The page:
Young, the NFL China executive, discounts the idea that football is too foreign to catch on in China. Critics, he notes, said the same thing about pizza and Western fast food, which are now big business here. He may be right.
The NFL estimated that 5,000 people attended Super Bowl Sunday and watched Guangzhou University of Chinese Medicine stun Guangzhou Sports University 16-10. Those in attendance seemed impressed. “It’s a great team sport,” said Walter Yeung, age, 23, a Guangzhou resident who discovered football online.
The game was held at Tianhe Sports Center, a modern complex of stadiums built by the city of Guangzhou for the 2010 Asian Games, a regional Olympics of sorts. American football was not represented at those games, nor can you find its footprint in the area. The main stadium features an enormous mall of sports shops. You can buy basketballs, volleyballs, tennis balls, even judo uniforms. There are tennis shoes, soccer cleats, roller skates and kites, but not a single football, let alone a helmet or a pair of shoulder pads.
Even at the Sheraton Hotel across the street, nobody knew anything about the Super Bowl raging nearby. When I asked about the game, a man at the concierge consulted his computer for several minutes, then beaming, wrote down some Chinese characters that directed me to the Tianhe complex and a giant KFC-sponsored demonstration of basketball.
The obstacles facing football’s growth are daunting in China, where sports tend to be run by government offices or sponsored by companies looking for promotional benefits. American-style football, some say, lacks cache for businesses, and won’t produce Olympic medals, a huge lure to promotion-eager officials. “It’s just such a huge market here, it’s really hard to have much impact,” says David Cantalupo, the former head of ESPN’s China division.
Yet the emergence of a Chinese star could be a game changer. When Yao Ming, the most popular basketball player in Chinese history, left the Shanghai Sharks to play for the Houston Rockets in the NBA, his success gave basketball a serious boost. Today, Chinese youth mob basketball courts across the mainland, and their parents spend millions on basketball paraphernalia each year.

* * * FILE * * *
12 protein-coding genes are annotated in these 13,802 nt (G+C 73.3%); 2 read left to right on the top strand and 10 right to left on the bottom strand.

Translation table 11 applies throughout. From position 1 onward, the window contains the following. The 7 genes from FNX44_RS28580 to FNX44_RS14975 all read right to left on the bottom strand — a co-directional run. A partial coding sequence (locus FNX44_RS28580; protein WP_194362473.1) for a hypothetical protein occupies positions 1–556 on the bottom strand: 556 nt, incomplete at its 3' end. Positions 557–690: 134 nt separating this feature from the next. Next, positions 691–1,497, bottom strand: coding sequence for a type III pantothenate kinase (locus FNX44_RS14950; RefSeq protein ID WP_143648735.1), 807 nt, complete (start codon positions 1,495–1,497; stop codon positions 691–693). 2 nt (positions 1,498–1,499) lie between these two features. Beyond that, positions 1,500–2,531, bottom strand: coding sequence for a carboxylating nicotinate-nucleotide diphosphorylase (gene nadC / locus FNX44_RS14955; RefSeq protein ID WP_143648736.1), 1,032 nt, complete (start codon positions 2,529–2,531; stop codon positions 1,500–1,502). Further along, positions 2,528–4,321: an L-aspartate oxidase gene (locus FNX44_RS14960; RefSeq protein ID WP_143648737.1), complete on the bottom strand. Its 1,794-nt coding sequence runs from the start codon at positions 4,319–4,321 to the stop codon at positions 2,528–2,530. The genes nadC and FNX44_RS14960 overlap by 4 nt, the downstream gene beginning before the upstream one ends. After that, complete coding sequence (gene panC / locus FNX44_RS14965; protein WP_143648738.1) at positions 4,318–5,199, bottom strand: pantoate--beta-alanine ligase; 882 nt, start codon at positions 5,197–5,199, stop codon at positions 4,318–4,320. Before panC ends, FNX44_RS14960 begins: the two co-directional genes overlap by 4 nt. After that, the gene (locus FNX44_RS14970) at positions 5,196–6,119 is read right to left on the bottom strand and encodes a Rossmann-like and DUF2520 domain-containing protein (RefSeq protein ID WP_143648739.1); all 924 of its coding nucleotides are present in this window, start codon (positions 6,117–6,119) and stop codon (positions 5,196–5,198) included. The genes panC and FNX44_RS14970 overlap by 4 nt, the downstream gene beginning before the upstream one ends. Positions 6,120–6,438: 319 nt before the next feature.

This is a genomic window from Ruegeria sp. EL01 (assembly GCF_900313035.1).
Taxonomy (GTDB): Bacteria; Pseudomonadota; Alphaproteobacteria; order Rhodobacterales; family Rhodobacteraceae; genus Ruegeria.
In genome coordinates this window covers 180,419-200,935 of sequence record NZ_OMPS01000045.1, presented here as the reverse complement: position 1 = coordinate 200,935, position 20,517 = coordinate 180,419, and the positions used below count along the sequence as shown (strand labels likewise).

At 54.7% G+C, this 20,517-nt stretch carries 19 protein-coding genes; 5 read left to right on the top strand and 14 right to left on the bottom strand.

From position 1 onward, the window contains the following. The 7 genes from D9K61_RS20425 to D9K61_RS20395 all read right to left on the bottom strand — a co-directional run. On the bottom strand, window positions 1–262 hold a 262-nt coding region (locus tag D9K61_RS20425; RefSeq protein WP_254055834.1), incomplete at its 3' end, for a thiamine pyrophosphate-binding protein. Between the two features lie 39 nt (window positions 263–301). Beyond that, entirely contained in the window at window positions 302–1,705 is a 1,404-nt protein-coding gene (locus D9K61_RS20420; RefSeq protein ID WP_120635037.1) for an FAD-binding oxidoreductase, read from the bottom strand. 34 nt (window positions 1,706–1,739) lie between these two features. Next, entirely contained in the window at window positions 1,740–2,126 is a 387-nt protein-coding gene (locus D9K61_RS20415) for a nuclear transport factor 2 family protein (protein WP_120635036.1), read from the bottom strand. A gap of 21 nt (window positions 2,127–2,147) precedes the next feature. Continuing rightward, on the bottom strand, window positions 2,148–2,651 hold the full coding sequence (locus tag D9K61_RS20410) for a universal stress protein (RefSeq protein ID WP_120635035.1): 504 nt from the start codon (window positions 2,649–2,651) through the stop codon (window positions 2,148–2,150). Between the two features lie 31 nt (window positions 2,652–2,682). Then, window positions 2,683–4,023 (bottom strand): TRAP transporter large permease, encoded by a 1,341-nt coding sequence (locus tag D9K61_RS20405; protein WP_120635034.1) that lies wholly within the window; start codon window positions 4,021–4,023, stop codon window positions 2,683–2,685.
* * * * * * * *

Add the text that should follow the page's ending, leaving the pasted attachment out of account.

But the NFL doesn’t expect to see overnight success. Young has set modest goals and hopes to make football a top 10 sport in China within the next decade. Sports consultants credit the league for its long-term approach to building the game. “They are investing in training and building a real grassroots organization,” Cantalupo says.
That’s because the future of football in China will likely depend on new fans like Cena Duan, a 25-year-old who works in marketing for BMW. Six months ago, he saw his first football game online and was instantly hooked. Now he plays quarterback and wide receiver for the Chengdu Mustangs, a team in Central China.
”My friends think I’m crazy,” he says. “They say, ‘Football? In China?’ But when you see it played, you start to understand. This is a man’s sport. If I have a son, he’ll play football.”
Ron Gluckman is an American reporter
has been living in and covering Asia since 1991, including 17
years spent in China and Hong Kong, where he struggled endlessly to needle
friends and relatives back home to record sporting events that he'd watch a year
or two later. Then, they invented the internet, and streaming, and it was good.
All words and photos copyright Ron Gluckman